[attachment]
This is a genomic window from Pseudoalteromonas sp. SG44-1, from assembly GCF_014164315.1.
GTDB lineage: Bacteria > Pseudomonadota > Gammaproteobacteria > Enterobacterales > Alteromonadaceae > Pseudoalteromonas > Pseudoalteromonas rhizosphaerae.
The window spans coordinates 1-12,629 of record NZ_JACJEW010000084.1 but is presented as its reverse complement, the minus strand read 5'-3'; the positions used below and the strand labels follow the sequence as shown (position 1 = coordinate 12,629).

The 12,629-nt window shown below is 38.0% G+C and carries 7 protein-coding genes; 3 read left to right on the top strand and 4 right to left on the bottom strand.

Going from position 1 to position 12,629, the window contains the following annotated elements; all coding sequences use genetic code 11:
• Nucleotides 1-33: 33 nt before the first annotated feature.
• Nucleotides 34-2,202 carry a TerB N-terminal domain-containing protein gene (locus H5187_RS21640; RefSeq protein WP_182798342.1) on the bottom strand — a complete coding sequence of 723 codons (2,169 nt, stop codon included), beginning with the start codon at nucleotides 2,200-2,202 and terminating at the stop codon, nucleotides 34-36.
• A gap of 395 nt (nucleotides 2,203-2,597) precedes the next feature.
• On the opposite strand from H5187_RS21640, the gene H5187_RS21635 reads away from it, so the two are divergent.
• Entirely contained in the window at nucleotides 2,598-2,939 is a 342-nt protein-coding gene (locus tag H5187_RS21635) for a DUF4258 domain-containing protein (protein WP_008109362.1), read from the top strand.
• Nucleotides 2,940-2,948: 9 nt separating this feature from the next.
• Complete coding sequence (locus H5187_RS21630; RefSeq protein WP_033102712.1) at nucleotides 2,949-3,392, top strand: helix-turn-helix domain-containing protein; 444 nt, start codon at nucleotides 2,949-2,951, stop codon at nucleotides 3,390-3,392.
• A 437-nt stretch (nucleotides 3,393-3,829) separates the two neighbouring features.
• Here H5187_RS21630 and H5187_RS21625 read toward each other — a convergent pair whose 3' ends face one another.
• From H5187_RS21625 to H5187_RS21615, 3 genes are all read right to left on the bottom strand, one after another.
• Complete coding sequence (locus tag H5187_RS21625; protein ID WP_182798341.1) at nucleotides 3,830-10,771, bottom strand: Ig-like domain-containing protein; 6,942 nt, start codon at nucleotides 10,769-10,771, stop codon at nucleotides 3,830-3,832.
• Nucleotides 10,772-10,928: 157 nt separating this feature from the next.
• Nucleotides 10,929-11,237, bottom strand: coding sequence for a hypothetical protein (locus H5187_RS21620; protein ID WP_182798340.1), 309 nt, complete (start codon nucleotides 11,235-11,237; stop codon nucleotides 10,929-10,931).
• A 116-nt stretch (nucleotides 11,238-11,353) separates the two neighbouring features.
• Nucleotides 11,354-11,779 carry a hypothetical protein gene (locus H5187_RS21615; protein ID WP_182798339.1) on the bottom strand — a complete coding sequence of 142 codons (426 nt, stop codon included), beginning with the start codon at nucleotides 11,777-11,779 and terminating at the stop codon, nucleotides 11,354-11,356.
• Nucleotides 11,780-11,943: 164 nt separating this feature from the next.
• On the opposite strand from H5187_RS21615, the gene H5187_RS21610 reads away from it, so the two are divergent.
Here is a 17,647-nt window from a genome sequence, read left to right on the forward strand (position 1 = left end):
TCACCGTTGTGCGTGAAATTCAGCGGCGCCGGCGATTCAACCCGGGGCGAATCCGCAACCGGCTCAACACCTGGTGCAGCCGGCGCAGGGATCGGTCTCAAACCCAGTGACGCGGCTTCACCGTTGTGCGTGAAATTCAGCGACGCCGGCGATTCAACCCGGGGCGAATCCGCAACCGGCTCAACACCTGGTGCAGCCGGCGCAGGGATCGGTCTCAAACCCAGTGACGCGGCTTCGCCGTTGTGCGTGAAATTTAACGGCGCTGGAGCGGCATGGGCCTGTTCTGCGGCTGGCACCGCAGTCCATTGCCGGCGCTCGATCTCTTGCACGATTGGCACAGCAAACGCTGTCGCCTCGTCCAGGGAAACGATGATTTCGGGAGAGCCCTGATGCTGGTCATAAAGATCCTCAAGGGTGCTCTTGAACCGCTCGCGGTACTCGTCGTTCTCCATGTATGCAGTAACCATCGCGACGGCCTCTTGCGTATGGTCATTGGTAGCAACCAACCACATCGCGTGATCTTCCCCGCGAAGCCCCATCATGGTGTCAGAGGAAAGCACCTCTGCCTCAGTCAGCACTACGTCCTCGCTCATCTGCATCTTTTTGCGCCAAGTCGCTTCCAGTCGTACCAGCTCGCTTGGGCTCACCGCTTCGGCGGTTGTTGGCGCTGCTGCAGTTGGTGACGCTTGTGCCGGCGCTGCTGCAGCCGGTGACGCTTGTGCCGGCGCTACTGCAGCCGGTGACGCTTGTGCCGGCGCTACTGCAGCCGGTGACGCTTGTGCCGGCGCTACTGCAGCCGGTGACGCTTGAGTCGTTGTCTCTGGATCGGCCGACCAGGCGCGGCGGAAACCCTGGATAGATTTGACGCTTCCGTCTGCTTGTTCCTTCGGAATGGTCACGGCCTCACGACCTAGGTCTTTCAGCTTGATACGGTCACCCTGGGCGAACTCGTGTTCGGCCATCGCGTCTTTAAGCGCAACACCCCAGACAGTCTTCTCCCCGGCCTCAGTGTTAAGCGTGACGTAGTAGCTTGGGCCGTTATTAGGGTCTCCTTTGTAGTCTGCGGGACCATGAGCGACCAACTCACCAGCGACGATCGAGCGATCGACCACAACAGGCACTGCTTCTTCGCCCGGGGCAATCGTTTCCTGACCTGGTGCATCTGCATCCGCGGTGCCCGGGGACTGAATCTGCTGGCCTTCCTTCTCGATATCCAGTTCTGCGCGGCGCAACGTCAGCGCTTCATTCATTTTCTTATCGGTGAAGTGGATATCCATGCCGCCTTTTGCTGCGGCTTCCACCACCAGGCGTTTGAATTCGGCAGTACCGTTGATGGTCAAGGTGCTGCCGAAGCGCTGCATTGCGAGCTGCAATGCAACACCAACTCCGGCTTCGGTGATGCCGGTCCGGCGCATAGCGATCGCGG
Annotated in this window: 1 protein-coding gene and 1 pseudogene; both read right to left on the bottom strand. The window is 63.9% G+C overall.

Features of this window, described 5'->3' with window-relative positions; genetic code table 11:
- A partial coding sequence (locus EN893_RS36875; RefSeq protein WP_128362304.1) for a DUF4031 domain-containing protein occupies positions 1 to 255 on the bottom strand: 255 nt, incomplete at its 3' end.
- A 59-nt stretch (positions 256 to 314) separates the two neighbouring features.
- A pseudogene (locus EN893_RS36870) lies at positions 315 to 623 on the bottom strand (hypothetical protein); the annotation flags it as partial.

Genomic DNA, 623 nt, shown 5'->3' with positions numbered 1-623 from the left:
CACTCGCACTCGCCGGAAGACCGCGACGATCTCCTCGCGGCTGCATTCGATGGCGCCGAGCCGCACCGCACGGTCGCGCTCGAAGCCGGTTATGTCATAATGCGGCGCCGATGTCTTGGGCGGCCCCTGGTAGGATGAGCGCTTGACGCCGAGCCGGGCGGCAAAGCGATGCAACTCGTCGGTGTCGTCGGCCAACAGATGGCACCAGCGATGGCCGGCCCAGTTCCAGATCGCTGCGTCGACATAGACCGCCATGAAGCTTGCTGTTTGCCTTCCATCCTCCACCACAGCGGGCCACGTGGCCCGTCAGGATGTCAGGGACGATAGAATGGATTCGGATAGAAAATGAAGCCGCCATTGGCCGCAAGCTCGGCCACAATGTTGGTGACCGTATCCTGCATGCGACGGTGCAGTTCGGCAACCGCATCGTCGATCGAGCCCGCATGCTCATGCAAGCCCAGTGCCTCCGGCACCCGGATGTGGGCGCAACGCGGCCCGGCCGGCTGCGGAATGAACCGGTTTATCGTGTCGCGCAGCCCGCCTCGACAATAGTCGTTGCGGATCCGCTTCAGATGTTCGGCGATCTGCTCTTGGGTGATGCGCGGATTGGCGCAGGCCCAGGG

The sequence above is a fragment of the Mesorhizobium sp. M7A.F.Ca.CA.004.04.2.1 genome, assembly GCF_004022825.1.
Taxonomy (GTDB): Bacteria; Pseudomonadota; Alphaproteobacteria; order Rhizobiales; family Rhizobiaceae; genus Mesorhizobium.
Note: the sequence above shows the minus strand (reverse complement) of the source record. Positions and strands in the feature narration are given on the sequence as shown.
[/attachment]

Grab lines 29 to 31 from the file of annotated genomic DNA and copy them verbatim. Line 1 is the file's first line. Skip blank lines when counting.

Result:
- A pseudogene (locus EN893_RS36870) lies at positions 315 to 623 on the bottom strand (hypothetical protein); the annotation flags it as partial.

Genomic DNA, 623 nt, shown 5'->3' with positions numbered 1-623 from the left:
CACTCGCACTCGCCGGAAGACCGCGACGATCTCCTCGCGGCTGCATTCGATGGCGCCGAGCCGCACCGCACGGTCGCGCTCGAAGCCGGTTATGTCATAATGCGGCGCCGATGTCTTGGGCGGCCCCTGGTAGGATGAGCGCTTGACGCCGAGCCGGGCGGCAAAGCGATGCAACTCGTCGGTGTCGTCGGCCAACAGATGGCACCAGCGATGGCCGGCCCAGTTCCAGATCGCTGCGTCGACATAGACCGCCATGAAGCTTGCTGTTTGCCTTCCATCCTCCACCACAGCGGGCCACGTGGCCCGTCAGGATGTCAGGGACGATAGAATGGATTCGGATAGAAAATGAAGCCGCCATTGGCCGCAAGCTCGGCCACAATGTTGGTGACCGTATCCTGCATGCGACGGTGCAGTTCGGCAACCGCATCGTCGATCGAGCCCGCATGCTCATGCAAGCCCAGTGCCTCCGGCACCCGGATGTGGGCGCAACGCGGCCCGGCCGGCTGCGGAATGAACCGGTTTATCGTGTCGCGCAGCCCGCCTCGACAATAGTCGTTGCGGATCCGCTTCAGATGTTCGGCGATCTGCTCTTGGGTGATGCGCGGATTGGCGCAGGCCCAGGG